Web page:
When you’re trying to stick to a certain way of eating, it can be tough when friends and family try to pressure you into eating things that don’t align with your plan. How do you balance sticking to your guns while maintaining a good relationship with the “food pushers”? Try these strategies to help you deal.
Sometimes food pushers may not understand your specific dietary restrictions, habits or the work that you’re doing to manage your health. If a family member, friend or coworker asks why you’re not eating a particular food, try to guide the conversation to focus on the positive effects you’ve had in your life from making dietary changes. Opening up about your experience may broaden your support system and inspire others to make changes of their own.
Food may be how loved ones and acquaintances show how they care about you, and a rejection of food may appear to be a rejection of their relationship with you. Express that you appreciate the food that they prepare for you and that you understand it might be hurtful when you decline certain foods. Follow this conversation with other foods options you can eat or other gestures you appreciate from them that don’t involve food.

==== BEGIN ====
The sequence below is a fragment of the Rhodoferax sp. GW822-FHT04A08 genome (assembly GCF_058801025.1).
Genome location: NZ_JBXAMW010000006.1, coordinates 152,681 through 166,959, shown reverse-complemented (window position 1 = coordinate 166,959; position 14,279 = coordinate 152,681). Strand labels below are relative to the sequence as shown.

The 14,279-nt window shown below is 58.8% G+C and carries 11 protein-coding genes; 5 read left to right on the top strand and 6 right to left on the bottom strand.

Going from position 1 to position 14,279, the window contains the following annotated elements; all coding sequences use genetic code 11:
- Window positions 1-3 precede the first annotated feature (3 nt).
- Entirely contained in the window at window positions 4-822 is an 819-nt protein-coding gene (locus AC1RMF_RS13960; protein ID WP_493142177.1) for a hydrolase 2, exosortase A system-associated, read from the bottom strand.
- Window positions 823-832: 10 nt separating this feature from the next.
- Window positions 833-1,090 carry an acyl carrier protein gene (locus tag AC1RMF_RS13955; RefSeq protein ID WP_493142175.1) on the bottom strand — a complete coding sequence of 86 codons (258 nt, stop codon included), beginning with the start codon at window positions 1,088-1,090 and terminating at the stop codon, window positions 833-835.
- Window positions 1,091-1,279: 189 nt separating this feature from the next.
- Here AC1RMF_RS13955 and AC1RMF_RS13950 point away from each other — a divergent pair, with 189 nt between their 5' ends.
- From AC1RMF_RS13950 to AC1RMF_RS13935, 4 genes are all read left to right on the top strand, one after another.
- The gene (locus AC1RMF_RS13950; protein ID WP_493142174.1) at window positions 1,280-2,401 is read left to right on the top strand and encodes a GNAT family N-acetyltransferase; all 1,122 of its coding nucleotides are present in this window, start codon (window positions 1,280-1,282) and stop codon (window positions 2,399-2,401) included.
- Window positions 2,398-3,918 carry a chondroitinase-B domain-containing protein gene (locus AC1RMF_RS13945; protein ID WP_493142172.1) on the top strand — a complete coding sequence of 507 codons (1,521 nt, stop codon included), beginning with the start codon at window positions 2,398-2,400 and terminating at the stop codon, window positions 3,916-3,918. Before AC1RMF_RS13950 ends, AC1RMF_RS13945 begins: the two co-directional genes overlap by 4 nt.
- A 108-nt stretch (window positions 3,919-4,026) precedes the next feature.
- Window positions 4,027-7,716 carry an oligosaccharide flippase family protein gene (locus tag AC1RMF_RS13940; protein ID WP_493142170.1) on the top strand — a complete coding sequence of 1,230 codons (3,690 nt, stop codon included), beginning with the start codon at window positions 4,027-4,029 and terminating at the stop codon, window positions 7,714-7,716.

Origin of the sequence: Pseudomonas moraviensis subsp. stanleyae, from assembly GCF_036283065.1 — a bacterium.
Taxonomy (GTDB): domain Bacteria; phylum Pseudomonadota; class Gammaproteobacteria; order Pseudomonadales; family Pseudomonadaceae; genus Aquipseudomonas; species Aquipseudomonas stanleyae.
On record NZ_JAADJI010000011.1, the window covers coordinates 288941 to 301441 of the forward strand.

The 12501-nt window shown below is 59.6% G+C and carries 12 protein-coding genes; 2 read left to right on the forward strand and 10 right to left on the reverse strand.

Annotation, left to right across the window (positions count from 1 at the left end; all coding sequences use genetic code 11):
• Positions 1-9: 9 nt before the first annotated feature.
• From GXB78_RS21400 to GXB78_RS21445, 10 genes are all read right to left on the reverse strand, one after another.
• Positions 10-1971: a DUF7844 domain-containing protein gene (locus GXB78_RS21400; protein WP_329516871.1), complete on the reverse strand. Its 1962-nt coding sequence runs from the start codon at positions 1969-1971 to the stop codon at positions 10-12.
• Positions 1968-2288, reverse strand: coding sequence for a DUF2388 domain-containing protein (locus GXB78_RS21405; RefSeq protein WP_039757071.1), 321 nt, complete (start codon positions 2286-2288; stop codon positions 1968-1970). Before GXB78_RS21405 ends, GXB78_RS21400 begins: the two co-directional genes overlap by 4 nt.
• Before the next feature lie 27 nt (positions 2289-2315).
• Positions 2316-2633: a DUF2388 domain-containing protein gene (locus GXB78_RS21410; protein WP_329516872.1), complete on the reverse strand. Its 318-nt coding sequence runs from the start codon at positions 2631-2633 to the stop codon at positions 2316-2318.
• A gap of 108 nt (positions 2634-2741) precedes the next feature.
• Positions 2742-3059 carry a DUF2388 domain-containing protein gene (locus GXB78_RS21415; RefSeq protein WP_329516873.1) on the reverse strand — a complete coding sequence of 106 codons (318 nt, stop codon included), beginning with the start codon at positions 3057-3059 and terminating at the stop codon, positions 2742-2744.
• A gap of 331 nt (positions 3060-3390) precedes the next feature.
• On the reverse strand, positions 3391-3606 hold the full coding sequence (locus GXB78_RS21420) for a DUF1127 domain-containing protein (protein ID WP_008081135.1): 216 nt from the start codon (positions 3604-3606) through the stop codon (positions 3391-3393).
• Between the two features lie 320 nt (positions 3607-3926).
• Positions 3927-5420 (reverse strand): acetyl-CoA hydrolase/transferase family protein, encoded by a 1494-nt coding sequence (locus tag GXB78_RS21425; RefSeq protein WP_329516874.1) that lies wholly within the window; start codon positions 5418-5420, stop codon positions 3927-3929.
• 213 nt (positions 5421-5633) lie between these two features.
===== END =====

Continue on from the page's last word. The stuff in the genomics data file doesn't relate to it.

There are many ways to say no to foods without saying no directly. Phrases you can use to satisfy food pushers include: “I’m sorry, but I ate before I got here”; “I’m so full from eating [other food] that I don’t have room for more”; or “I’ll have some later, or take something home with me.” However, a polite yet firm “no, thank you,” usually works in a pinch.
An effective way to take someone’s mind off your plate is to bring their attention to something else. After declining a food offer, immediately bring up a subject that is interesting to the food pusher. This may be about a recent trip, current events, accomplishments or other life events. Chances are they will forget about offering you more food and you can enjoy a pleasant conversation.
Depending on the gathering you’re going to, you may be able to put in some food requests ahead of time so that you can eat comfortably. Or offer to make a healthy dish or healthier version of a beloved dish for everyone to try. If you’re unable to give input in advance, bring up recipes or considerations for diet restrictions that can make future outings more inclusive and comfortable for all guests.
There may still be people who are dismissive of your dietary habits and try to push food on you, and that’s okay. This can be a starting point for a larger conversation about relationships with food, resistance to change, autonomy and being supportive.
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